7th IACAPAP Lunch & Learn Webinar
Wednesday, 21 September 2022
12.00 PM - 12.45 PM Sydney
COVID: a Māori child and adolescent psychiatrists experiences, local and global lessons
He toka tū moana, he ākinga nā ngā tai.
A rock in turbulent seas.
The experiencs of Māori, the indigenous peoples of Aotearoa NZ, just like other indigenous groups, is of colonisers bringing infectious diseases to our shores which killed us in vast numbers.
The COVID pandemic has brought back memories for many of the The Great Flu of 1918 and 1919 where our death rates were at least 8 times those of non-Māori.
We bring our history and current COVID experiences to each stage of our decision making and planning to the evolving impacts of this pandemic.
The mortality and morbidity gradient for COVID is the same as the socio-economic-cultural inequity gradient that we are already familiar with. COVID kills the most vulnerable. And in Aotearoa NZ that means Māori.
COVID is much more than an infectious disease pandemic, it is a mental health and addictions pandemic too. Around the world this is being called a syndemic, it synthesises the multiplicity of interrelated health inequalities and exposes them.
Globally indigenous peoples are seeing racist government policies continue to put us at disproportionate risk of the many effects of COVID; on our physical and mental wellbeing, our relational, spiritual, and economic self determination, all compromised even further.
As child and adolescent psychiatrists and allied professionals we have a unique set of skills and ethical responsibility to refine our understandings and actions in order to support indigenous extended families during this pandemic.
Dr Hinemoa Elder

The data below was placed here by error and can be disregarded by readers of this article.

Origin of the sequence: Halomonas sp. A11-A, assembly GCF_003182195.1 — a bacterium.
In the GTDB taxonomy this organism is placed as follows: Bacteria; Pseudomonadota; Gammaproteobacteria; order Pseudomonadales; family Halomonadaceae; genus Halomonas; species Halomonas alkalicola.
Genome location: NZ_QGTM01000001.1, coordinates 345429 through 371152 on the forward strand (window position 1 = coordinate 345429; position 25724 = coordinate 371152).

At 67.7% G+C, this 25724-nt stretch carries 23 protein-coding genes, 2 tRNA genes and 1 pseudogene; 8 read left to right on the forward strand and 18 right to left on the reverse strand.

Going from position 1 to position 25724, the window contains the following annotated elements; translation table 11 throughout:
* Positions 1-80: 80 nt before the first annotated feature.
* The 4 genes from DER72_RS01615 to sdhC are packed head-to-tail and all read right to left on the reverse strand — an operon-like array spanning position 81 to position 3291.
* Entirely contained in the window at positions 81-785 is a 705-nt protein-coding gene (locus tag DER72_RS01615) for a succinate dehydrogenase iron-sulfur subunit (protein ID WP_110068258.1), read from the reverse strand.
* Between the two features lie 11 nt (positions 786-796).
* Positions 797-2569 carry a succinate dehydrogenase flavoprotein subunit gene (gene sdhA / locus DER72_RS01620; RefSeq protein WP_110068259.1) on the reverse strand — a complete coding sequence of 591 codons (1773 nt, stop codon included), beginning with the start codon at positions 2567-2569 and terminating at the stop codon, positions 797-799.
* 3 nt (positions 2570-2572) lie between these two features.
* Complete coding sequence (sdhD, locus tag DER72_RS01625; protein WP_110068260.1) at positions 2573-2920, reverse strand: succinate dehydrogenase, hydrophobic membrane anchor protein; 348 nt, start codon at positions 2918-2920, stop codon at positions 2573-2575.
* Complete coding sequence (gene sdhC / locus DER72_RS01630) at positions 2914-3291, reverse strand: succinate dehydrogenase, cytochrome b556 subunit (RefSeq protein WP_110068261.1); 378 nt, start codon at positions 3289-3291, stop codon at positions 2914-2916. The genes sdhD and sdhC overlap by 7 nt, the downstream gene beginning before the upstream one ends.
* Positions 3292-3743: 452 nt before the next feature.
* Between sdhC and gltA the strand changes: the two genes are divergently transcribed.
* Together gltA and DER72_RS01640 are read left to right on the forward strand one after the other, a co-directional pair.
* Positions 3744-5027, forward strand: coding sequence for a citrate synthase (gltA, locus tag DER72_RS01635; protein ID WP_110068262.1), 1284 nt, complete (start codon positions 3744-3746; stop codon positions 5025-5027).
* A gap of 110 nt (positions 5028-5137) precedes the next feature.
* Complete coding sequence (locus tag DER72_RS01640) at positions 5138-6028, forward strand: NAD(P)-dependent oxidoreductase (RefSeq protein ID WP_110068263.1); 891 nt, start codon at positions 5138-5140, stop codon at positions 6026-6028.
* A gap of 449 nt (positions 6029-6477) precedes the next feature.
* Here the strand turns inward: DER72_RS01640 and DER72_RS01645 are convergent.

Child and Adolescent Psychiatrist
MBChB, FRANZCP, PhD, MNZM
Dr Hinemoa Elder, Te Aupouri, Ngāti Kurī, Te Rarawa and Ngāpuhi, is a Fellow of the Royal Australia and New Zealand College of Psychiatrists and is a consultant child and adolescent psychiatrist in youth forensic and neuropsychiatry. Dr Elder is an advocate for use of Te Reo Māori.
She has a PhD and NZ Health Research Council Eru Pomare Post-Doctoral Fellowship researching traumatic brain injury.
Dr Elder is a deputy psychiatrist member of the NZ Mental Health Review Tribunal and a Specialist Assessor under the Intellectual Disability (Compulsory Care and Rehabilitation) Act 2003.
Hinemoa received the NZ Order of Merit for services to Māori and Psychiatry in 2019.
Dr Elder travelled to Antarctica in late 2019 as part of Homeward Bound, a global leadership programme for women in science.
In 2020 Dr Elder’s best-selling book “Aroha. Māori wisdom for a contented life lived in harmony with our planet” was published by Penguin Random House. In 2021 the book was chosen to be part of the Oprah Winfrey Book club.
The webinar is open to members of IACAPAP.
This webinar will be conducted virtually via Zoom. There is no cost to attend, but registration is required in advance. Seats are limited and it's based on first come first served. E-certificate of attendance will be provided those who have attended and completed the survey.